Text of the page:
To meet them, he may have to do little more than continue to develop the point forward skills he showed last season and improve on career-low shooting percentages.
Hayward himself isn't worried about the pressure. According to The Salt Lake Tribune's Kurt Kragthorpe, Hayward said:
For me, I don’t think I have to live up to anything now. They paid me what they wanted to pay me, and let’s go from there...
No pressure now. The pressure is trying to win. That’s the pressure.
That's probably the right attitude from the player's perspective, especially if it helps him play looser than he did last season. But there's no doubt that fans will attach pressure and expectations to the new deal.
After all, Hayward now finds himself in pretty select company, and most max or near-max players in the league who are currently on their second deal carry a lot of weight:
|2014-15 Salary||2013-14 PER||2013-14 Win Shares||Win Shares as % of Team Wins|
As you can see, Hayward's numbers from the last season on his rookie deal (2013-14) are slightly below average for max-level players, but he did account for a higher percentage of his team's wins than All-Stars LaMarcus Aldridge and Roy Hibbert.
He's already more valuable than you think, and living up to his new deal may just be about sharpening what he already does well.
|Magic Johnson||1979-80, 1981-82, 1982-83, 1983-84, 1984-85, 1985-86, 1987-88, 1990-91|
|Andre Iguodala||2006-07, 2008-09, 2009-10|
|Anfernee Hardaway||1993-94, 1999-2000|
|Norm Van Lier||1970-71|
As evidenced by the chart above, Hayward is clearly a team-first player. Despite being a wing, he's often looking to set up his teammates over creating shots for himself. On the season, he averaged nearly as many assist opportunities (11.2) as field-goal attempts (13.4).
Add that passing ability to the rebounding, defense and scoring, and you can see why Salt City Hoops' Dan Clayton has been OK with Hayward's new deal from the outset:
I’ve written and spoken already about how Hayward is probably underappreciated when you look at his skill set relative to other young wings around the league. Even in what was admittedly a rough year for him, he still put up 16-5-5. With a better cast, a more spread system and a quicker pace (meaning more possessions on both ends), it’s not a stretch to imagine him getting to 18-6-6 pretty quickly, which would put him in pretty elite company. Granted, a max offer to Hayward today is based on the hope of him filling out the top of his projected range as a prospect, but I like the chances. As Zach Lowe opined, 'The brains and skills are there, and they’re developing.'
Clayton's projection of "18-6-6" sounds even more attainable when you consider that Utah finished 26th in the league in pace last season, averaging just 93.6 possessions per 48 minutes.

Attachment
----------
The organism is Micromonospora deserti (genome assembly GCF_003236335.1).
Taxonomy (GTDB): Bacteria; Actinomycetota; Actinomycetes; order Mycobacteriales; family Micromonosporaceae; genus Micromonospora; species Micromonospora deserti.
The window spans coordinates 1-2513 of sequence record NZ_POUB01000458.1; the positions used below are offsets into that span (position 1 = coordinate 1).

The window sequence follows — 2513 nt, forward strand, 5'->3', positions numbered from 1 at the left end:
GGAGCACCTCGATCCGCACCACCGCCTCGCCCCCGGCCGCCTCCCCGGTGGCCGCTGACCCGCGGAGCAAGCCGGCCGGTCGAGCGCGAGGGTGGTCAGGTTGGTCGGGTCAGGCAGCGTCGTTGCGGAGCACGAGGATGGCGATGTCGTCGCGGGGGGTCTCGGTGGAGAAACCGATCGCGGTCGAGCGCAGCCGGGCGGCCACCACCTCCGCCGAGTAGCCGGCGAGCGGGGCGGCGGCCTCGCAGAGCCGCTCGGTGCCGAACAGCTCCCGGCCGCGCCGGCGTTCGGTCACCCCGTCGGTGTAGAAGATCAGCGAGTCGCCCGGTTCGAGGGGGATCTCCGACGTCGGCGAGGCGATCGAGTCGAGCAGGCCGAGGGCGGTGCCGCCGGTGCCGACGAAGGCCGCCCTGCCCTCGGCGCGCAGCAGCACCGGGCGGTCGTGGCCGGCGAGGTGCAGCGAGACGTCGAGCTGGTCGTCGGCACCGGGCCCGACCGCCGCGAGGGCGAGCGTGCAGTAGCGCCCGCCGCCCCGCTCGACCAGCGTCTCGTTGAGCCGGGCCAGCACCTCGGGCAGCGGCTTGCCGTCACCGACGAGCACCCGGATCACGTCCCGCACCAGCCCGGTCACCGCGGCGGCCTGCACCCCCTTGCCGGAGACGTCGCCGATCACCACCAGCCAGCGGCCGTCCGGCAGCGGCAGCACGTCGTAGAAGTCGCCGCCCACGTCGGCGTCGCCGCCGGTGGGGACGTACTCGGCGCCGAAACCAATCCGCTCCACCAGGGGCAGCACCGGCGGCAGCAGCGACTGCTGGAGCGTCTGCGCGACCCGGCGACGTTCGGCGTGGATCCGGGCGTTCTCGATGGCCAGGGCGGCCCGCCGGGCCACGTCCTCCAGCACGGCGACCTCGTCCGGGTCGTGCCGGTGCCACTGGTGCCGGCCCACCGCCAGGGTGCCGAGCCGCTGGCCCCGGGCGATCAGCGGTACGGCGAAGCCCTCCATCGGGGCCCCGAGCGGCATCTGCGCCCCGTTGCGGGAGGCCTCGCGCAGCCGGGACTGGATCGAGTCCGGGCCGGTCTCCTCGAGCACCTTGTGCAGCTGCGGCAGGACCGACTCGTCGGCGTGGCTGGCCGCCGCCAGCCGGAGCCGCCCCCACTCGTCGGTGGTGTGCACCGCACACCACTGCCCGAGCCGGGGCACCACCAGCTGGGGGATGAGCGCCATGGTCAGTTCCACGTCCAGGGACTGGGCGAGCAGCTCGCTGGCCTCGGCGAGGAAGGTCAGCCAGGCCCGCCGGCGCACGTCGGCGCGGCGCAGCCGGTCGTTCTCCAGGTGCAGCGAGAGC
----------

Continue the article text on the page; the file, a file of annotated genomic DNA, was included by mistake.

An increase in tempo alone could bring Hayward's numbers closer to the averages in the table above, but it'll likely take a bounce-back season in terms of shooting numbers to truly make the deal worth it.
His career-low percentages from the field (41.3 percent) and three-point range (30.4 percent) have been discussed ad nauseam, so it's no surprise that Hayward himself is aware of the problem.
In a recent post on his personal website, Hayward said:
Working with Team USA is also helping me get ready for the upcoming season. There are a lot of adjustments I need to make to help the team succeed, and to succeed in what I’m trying to accomplish as a player.
First and foremost: I need to be a much better shooter than I was last year. I’m constantly working on shooting and continuing to develop my mid-range game. I have to get better these next couple of years.
If Hayward can get back to his previous shooting levels, he'll be well on the way to earning his money. If he averages the same number of attempts from the field, three-point range and the line as he did in 2013-14 while shooting as efficiently as he did in his first three years, he'd be at 17.5 points per game.
Add that to Clayton's theory on the increased pace and suddenly 19 to 20 points doesn't seem out of the question.
For evidence that that kind of bounce-back season is possible for a shooter, look no further than Arron Afflalo.
|Career FG% and 3P% Prior to the Down Year||FG% and 3P% in the Down Year||FG% and 3P% After the Down Year|
|Arron Afflalo||46.6%, 40.5%||43.9%, 30.0%||45.9%, 42.7%|
|Gordon Hayward||45.1%, 40.1%||41.3%, 30.4%||TBD|
Like Hayward, Afflalo was adjusting to a new role in his "down year." It was his first season in Orlando and his first as a No. 1 option. But after adjusting, Afflalo's numbers bounced right back up, and he had a career year in 2013-14.
After having that same time period to adjust, Hayward's shooting percentages should drift back up to the mean.
That, in addition to the versatility he displayed as one of the league's only point forwards last season, would make Hayward worth the four-year, $63 million deal he signed this summer.